The consumed current calculation unit 1020 according to the present embodiment calculates the average consumed current by subtracting the product of the current value of the partial current in the on-state of the high-speed switch 516 and the ratio of the on-time as the measurement period from the average of the output current over the measurement period. The consumed current calculation unit 1020 according to the present embodiment includes a subtractor 1400, a multiplier 1410, a subtractor 1420, a display unit 1210, and a voltmeter 1220. Note that the display unit 1210 and the voltmeter 1220 have the same configurations and functions as those shown in FIG. 12, and accordingly, description thereof will be omitted.

The subtractor 1400 subtracts the off-time of the high-speed switch 516 from the measurement period, thereby calculating the on-time of the high-speed switch 516. More specifically, the subtractor 1400 subtracts the number of cycles of the off-state of the high-speed switch 516, i.e., the count value supplied through the resistor 1130, from 2 to the power of n, which corresponds to the number of cycles over the measurement period. Here, the output of the subtractor 1400 may be used as the ratio of the on-time of the high-speed switch 516 as to the measurement period.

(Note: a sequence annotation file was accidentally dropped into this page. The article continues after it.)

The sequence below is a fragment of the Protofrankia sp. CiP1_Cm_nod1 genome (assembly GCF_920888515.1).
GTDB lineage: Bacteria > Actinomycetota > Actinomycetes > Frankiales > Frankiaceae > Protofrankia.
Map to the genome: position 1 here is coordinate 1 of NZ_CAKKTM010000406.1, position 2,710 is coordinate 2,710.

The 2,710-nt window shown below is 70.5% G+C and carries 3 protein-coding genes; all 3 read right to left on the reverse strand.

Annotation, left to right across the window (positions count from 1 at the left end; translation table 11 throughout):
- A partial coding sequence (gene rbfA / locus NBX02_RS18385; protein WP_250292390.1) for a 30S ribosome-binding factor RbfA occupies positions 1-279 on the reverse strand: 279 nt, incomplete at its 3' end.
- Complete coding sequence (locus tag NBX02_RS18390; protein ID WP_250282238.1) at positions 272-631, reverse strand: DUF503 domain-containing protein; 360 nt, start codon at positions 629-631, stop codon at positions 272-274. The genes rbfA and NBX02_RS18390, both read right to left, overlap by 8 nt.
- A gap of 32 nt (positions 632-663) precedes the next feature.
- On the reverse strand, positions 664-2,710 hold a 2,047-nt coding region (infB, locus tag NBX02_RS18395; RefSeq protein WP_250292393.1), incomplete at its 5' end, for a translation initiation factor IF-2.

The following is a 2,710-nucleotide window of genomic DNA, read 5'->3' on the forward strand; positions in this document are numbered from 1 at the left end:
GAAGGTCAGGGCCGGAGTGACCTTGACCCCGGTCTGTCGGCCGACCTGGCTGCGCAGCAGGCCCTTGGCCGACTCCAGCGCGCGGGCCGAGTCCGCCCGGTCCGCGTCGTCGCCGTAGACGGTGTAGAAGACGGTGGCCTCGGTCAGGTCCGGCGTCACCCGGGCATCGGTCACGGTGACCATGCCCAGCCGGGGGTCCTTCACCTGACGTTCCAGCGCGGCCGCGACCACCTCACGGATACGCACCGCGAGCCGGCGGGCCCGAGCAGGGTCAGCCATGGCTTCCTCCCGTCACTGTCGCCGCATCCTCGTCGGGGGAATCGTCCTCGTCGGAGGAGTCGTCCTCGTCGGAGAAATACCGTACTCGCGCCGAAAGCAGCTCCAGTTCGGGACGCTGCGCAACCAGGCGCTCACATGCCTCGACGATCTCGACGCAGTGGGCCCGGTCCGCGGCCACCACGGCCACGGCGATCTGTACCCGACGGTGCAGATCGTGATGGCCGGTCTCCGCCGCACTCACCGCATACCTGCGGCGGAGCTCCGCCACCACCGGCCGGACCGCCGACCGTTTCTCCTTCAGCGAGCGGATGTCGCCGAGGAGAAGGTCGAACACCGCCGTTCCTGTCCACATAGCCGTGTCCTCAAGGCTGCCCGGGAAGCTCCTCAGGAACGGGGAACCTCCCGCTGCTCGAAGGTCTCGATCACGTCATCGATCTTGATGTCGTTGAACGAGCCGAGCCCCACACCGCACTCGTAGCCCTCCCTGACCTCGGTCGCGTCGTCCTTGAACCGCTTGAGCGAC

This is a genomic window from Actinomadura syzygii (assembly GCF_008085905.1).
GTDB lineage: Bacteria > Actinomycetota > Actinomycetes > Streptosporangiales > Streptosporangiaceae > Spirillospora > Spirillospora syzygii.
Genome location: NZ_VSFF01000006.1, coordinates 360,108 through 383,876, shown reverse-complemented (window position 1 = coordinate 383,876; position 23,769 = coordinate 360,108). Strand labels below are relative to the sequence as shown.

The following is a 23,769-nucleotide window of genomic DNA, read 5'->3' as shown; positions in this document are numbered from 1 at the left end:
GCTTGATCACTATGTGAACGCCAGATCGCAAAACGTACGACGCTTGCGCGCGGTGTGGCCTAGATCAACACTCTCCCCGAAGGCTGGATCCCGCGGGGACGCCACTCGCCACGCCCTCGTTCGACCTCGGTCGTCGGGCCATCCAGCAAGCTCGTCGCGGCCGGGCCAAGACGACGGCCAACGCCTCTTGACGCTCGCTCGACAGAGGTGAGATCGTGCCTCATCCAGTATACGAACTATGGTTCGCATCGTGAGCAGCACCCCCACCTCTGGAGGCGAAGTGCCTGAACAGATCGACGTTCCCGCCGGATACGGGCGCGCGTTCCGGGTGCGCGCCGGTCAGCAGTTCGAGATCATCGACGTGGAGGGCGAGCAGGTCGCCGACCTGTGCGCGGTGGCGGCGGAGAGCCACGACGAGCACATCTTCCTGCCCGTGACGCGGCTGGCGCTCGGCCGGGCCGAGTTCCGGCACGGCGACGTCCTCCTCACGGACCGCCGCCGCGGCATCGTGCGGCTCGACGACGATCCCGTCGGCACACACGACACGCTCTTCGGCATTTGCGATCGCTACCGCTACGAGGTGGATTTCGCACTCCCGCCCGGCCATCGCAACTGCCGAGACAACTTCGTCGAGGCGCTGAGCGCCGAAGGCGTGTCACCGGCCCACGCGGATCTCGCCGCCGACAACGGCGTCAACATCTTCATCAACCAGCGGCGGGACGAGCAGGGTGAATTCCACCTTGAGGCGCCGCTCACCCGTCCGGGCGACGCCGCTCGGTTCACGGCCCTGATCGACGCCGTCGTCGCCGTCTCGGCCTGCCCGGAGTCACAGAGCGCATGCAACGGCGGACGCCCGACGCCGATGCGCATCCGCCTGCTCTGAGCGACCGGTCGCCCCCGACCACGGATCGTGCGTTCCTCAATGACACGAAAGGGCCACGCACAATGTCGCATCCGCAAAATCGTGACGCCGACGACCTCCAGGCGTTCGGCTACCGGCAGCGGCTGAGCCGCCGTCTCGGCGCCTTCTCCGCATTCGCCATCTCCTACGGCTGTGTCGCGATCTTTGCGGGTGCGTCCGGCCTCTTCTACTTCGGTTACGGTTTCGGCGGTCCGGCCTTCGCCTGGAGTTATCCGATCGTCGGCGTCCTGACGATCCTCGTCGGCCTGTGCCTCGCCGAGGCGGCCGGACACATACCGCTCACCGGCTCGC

The multiplier 1410 multiplies the current value of the partial current IL in the on-state of the high-speed switch 516 by the ratio of the on-time of the high-speed switch 516 as to the measurement period output from the subtractor 1400. The subtractor 1420 subtracts the product output of the subtractor 1410, from the average of the output current IDPS of the current output unit 302 over the measurement period.

FIG. 15 shows an example of the operation of the current consumption unit 306 during the measurement period, which is employed in an arrangement in which the average consumed current of the electronic device 50 is measured using the time measurement unit 1010 and the consumed current calculation unit 1020 shown in FIGS. 11 and 13. With the present embodiment, in a case that the high-speed switch 516 is in the on-state, the parallel load unit 304 consumes a smaller amount of the partial current IL than the output current IDPS of the current output unit 302. Such a state can occur when the electronic device 50 does not operate, but the consumed current thereof does not become 0 A.

The electronic device 50 performs actions corresponding to the functional test during the measurement period. As a result, the source current Io input to the electronic device 50 is switched between 0 A, 1 A, 2 A, and 3 A, as shown in FIG. 15, for example. On the other hand, the terminal voltage Vo of the capacitor 216 changes due to the actions of the electronic device 50. In this case, the output SW2 of the load driving unit 410 is controlled on/off so as to suppress change in the terminal voltage Vo. As a result, the high-speed switch 516 is properly controlled on/off so as to suppress the change in the terminal voltage Vo.